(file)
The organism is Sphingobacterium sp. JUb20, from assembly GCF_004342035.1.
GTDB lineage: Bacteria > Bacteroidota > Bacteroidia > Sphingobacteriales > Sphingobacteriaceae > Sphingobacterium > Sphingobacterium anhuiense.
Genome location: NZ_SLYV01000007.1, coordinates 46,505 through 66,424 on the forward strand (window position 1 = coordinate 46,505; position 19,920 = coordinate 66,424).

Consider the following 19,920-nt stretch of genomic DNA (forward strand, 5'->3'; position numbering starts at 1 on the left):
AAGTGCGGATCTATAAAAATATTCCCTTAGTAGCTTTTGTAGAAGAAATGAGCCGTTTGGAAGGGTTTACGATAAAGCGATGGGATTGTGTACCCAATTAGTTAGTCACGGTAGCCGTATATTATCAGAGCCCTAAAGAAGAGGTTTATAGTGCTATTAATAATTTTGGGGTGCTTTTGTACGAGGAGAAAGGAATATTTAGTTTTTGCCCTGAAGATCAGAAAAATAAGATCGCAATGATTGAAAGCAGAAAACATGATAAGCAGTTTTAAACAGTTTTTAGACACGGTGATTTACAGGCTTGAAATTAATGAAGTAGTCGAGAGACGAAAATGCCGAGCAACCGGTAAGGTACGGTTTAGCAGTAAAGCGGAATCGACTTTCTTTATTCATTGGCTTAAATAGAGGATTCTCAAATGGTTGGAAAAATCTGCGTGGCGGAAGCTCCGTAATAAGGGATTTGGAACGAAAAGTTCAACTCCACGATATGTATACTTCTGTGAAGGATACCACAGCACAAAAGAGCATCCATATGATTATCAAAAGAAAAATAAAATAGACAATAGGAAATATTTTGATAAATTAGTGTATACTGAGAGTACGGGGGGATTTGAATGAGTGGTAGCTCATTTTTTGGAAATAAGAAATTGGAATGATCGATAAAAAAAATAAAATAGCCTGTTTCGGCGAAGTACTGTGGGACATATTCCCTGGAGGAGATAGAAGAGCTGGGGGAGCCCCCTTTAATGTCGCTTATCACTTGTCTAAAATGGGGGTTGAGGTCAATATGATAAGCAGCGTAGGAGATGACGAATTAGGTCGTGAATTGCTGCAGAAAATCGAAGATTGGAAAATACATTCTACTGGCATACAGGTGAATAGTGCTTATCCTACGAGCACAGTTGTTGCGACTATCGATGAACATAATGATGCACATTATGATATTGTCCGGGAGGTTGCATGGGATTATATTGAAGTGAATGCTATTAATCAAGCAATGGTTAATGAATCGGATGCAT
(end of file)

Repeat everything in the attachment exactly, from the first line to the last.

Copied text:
The organism is Sphingobacterium sp. JUb20, from assembly GCF_004342035.1.
GTDB lineage: Bacteria > Bacteroidota > Bacteroidia > Sphingobacteriales > Sphingobacteriaceae > Sphingobacterium > Sphingobacterium anhuiense.
Genome location: NZ_SLYV01000007.1, coordinates 46,505 through 66,424 on the forward strand (window position 1 = coordinate 46,505; position 19,920 = coordinate 66,424).

Consider the following 19,920-nt stretch of genomic DNA (forward strand, 5'->3'; position numbering starts at 1 on the left):
AAGTGCGGATCTATAAAAATATTCCCTTAGTAGCTTTTGTAGAAGAAATGAGCCGTTTGGAAGGGTTTACGATAAAGCGATGGGATTGTGTACCCAATTAGTTAGTCACGGTAGCCGTATATTATCAGAGCCCTAAAGAAGAGGTTTATAGTGCTATTAATAATTTTGGGGTGCTTTTGTACGAGGAGAAAGGAATATTTAGTTTTTGCCCTGAAGATCAGAAAAATAAGATCGCAATGATTGAAAGCAGAAAACATGATAAGCAGTTTTAAACAGTTTTTAGACACGGTGATTTACAGGCTTGAAATTAATGAAGTAGTCGAGAGACGAAAATGCCGAGCAACCGGTAAGGTACGGTTTAGCAGTAAAGCGGAATCGACTTTCTTTATTCATTGGCTTAAATAGAGGATTCTCAAATGGTTGGAAAAATCTGCGTGGCGGAAGCTCCGTAATAAGGGATTTGGAACGAAAAGTTCAACTCCACGATATGTATACTTCTGTGAAGGATACCACAGCACAAAAGAGCATCCATATGATTATCAAAAGAAAAATAAAATAGACAATAGGAAATATTTTGATAAATTAGTGTATACTGAGAGTACGGGGGGATTTGAATGAGTGGTAGCTCATTTTTTGGAAATAAGAAATTGGAATGATCGATAAAAAAAATAAAATAGCCTGTTTCGGCGAAGTACTGTGGGACATATTCCCTGGAGGAGATAGAAGAGCTGGGGGAGCCCCCTTTAATGTCGCTTATCACTTGTCTAAAATGGGGGTTGAGGTCAATATGATAAGCAGCGTAGGAGATGACGAATTAGGTCGTGAATTGCTGCAGAAAATCGAAGATTGGAAAATACATTCTACTGGCATACAGGTGAATAGTGCTTATCCTACGAGCACAGTTGTTGCGACTATCGATGAACATAATGATGCACATTATGATATTGTCCGGGAGGTTGCATGGGATTATATTGAAGTGAATGCTATTAATCAAGCAATGGTTAATGAATCGGATGCAT